Clarifying What Values?

C. C. Anderson

Abstract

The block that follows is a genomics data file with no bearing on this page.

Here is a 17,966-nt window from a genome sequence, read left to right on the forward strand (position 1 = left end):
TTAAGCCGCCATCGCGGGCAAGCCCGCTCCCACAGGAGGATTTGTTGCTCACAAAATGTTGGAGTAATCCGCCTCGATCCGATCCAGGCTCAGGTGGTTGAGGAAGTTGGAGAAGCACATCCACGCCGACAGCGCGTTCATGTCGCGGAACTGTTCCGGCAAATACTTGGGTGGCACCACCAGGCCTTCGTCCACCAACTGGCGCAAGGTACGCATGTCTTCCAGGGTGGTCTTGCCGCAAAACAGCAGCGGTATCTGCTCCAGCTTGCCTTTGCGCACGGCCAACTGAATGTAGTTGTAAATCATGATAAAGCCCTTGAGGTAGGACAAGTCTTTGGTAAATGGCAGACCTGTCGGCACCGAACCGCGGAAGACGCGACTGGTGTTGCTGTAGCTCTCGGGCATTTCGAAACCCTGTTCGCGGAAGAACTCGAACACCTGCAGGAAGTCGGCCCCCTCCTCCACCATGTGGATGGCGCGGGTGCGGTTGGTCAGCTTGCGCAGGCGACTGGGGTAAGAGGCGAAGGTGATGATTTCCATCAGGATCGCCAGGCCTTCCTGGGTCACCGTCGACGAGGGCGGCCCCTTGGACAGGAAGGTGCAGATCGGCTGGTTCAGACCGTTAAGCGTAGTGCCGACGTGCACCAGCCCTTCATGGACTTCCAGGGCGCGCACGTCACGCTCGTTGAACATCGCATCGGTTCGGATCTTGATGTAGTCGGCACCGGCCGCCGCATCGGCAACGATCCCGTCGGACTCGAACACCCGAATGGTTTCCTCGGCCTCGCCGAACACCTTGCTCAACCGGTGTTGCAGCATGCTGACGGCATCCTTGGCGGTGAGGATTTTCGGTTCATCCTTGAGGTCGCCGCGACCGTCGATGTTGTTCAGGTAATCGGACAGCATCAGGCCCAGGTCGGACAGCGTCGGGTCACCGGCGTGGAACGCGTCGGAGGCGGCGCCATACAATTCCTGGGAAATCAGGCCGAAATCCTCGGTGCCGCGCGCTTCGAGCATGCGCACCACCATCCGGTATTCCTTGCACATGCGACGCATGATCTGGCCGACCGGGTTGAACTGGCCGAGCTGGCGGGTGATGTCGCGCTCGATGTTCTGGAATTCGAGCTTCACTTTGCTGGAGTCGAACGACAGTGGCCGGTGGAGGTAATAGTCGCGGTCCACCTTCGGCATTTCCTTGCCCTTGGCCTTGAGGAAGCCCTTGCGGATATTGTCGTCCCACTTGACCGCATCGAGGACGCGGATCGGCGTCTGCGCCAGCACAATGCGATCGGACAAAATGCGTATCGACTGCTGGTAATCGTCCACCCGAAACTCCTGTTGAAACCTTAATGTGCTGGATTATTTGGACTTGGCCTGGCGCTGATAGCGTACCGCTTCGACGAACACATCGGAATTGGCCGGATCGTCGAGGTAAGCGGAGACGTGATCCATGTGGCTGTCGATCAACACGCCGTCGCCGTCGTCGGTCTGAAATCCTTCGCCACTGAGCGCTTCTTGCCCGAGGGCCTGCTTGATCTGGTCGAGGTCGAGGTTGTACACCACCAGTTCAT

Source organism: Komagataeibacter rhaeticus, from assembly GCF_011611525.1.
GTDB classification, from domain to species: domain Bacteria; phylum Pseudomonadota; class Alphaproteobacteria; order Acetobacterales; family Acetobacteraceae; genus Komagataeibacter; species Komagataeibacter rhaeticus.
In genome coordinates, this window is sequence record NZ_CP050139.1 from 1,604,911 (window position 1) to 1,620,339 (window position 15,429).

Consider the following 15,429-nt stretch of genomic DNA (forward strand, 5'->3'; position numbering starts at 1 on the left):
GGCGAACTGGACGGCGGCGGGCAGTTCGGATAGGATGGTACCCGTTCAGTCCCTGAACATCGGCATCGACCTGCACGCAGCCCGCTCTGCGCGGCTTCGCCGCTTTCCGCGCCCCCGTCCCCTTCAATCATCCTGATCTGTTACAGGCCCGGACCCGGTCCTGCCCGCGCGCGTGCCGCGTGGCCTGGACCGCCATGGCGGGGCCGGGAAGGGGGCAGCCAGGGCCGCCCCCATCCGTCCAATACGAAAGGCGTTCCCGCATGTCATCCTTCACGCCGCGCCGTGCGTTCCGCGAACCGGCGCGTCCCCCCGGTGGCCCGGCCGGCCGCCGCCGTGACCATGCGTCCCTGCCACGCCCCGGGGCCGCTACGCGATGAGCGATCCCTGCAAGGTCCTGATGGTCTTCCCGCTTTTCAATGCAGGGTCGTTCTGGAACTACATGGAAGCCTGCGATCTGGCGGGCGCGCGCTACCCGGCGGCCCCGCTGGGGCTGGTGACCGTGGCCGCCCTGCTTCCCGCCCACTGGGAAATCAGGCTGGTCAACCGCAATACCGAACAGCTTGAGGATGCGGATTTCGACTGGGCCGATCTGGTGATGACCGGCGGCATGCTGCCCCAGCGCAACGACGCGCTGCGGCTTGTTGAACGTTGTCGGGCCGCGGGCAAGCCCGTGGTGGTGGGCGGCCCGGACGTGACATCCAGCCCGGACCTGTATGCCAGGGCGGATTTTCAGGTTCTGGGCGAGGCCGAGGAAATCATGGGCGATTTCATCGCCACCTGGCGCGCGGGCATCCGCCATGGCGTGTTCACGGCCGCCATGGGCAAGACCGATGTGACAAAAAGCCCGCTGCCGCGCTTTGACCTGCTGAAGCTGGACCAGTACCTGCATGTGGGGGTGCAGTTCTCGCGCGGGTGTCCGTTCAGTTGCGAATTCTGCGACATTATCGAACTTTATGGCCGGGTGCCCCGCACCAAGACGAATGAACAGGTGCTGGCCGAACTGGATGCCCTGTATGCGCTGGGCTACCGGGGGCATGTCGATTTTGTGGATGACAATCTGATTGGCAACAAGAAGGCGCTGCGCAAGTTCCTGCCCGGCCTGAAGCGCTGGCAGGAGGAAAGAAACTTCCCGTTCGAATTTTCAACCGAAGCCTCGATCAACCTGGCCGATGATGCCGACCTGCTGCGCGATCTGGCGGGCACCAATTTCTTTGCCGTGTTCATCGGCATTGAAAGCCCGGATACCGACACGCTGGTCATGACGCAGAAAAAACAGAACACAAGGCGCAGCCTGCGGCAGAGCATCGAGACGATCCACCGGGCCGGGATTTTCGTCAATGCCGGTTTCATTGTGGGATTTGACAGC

Hague's (1977) theory of moral-conflict counselling for use by teachers, parents and counsellors, is criticized because of its excessive vagueness and the presence of thought cliches. Moreover, the authors on whom Hague relies for his information — Kohlberg, Dewey, Erikson — are themselves under siege. Implicit in Hague's theory is the hypothesis that effective counsellors must be at Kohlberg's most principled stages of moral reasoning. An empirical test was made of the extent to which this hypothetical situation could be implemented. From two studies of general samples of Education and Arts students to whom two test of values and the Eysenck Personality Inventory were administered, it was discovered that the Education students, most of whom are now teachers, were moderately deceitful and had the conventional tastes of the man in the street. It was concluded that, if these findings are representative, teachers will be unable to use Hague's moral-conflict therapy.

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